Something rings false. A group of us watch videos of Krishnamurti in the evening, made at the very end of his life.

I have never heard him before. To pursue nonviolence is a form of violence, he says, because when we pursue nonviolence it means that we are no longer attentive to what actually is, but are instead chasing after an idea. Attentive listening to what is has tremendous healing power. I attend a staff meeting, with every intention of just listening and observing. But I become so ridiculously opinionated that I cannot stop myself from speaking up. I watch how attached I am to my opinions and their importance, how irritated and threatened I feel by those whose views are different.

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I feel separate from these people. They all have two hands; I have one. What is this attachment to my separateness? This feeling of being different, for whatever reason. Are any of these people here really so different from me? Do they feel any less separate? Why do I cling to various identities? Why do I feel as though no one really knows me until they know my life story? Tremendous fear arises at the thought of losing my labels, and at the same time there is immense peace in living without them, which is part of what happens on a silent retreat.

There is so much pressure to keep each of my identities, each of my labels intact. Toni, on the other hand, questions all labels and images of who we are. She points to something beyond merely replacing negative images with positive ones.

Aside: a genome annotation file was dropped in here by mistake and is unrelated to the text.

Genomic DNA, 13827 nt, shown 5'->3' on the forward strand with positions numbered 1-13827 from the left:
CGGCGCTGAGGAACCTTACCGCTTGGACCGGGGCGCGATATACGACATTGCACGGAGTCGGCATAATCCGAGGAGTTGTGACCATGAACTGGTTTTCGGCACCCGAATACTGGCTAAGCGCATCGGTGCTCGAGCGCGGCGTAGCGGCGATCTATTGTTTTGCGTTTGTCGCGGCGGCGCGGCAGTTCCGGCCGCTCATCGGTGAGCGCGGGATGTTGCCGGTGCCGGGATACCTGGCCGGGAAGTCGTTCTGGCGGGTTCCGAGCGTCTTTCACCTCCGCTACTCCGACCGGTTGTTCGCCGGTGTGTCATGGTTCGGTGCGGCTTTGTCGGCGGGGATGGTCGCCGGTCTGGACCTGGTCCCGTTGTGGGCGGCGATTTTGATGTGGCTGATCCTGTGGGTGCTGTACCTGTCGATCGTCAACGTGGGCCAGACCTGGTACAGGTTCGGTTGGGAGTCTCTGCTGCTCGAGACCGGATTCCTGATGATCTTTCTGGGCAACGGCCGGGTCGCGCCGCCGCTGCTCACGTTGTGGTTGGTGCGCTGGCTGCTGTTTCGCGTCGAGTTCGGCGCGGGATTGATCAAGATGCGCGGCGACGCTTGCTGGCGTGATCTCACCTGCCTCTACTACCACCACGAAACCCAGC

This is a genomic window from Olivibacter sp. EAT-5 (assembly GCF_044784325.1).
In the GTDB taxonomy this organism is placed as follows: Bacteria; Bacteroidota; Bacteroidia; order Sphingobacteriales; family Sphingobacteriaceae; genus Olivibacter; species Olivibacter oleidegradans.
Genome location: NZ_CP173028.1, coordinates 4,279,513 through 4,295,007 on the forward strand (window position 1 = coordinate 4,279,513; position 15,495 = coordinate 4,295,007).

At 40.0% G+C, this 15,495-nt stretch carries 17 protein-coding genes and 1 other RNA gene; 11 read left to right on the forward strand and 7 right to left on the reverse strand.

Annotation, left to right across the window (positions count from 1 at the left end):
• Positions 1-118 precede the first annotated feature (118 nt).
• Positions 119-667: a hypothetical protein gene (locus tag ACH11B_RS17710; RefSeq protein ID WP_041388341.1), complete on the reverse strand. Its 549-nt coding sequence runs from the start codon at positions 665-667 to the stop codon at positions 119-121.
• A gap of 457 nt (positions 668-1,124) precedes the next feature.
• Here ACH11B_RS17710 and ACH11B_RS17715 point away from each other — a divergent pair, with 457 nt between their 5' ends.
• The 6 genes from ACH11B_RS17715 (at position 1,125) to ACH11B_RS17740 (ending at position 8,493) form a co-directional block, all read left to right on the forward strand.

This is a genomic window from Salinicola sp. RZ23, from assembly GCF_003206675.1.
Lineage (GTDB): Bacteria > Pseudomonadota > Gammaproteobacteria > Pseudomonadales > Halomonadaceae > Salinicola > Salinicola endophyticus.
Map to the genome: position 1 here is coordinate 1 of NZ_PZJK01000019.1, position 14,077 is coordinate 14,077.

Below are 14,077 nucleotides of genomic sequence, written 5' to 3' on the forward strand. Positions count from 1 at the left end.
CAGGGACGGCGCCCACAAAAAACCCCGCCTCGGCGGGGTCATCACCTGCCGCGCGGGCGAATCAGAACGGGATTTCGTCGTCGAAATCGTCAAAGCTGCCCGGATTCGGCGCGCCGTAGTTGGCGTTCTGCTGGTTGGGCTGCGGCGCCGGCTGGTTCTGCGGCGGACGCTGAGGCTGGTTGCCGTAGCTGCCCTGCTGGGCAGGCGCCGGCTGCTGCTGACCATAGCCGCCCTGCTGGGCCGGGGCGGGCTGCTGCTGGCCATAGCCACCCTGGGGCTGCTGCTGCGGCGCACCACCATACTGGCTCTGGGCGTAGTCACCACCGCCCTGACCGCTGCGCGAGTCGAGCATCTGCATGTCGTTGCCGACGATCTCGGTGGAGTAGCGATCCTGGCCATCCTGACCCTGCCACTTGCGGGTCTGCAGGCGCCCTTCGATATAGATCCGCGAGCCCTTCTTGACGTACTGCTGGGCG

Flattery is as destructive as deprecation, she says. They go together like the two sides of a coin. I nodded. Her eyes lit up and she laughed her wonderful, warm laugh. A year went by. I obsessed about moving to Springwater. And finally I packed up my things, and, in the summer of , off I went. I was going to Springwater for six months as a volunteer.

Bare-Bones Meditation: Waking Up from the Story of My Life

I moved to the middle of nowhere, a place tourists would avoid at all costs—northwestern New York, the foothills of the midwest. And now here I am in a place with ice storms and deerflies and mosquitoes, living with a bunch of heterosexual men. On the third night of retreat I meet with Toni. Suddenly thought turns her into the authority figure, the teacher, and I begin talking about me and what I should do with my life, wanting Toni to provide the answers.

I feel the aliveness of our connection die. I toss and turn with nightmares. Someone in the next room wakes up screaming. I hear her roommate comforting her. The hours tick by. I lie awake biting my fingers in the darkness, unable to stop. The next morning when I meet with Toni I speak to her about this horrible addiction. It may sound trivial, but I bite the flesh, not the nails, often drawing blood, and I can get so mesmerized by it that I cannot bring myself to stop, unable to do anything else, my entire body in a spasm of tension.

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  8. The whole experience feels both numbing and torturous, and inevitably fills me with self-hatred and shame. Toni listens, and suggests not trying to get rid of it! Simply to be with it, she suggests. What is it?

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    How does it feel? Experience the sensations in my jaw, my fingers, my shoulder, my stomach, hear the sounds in the room.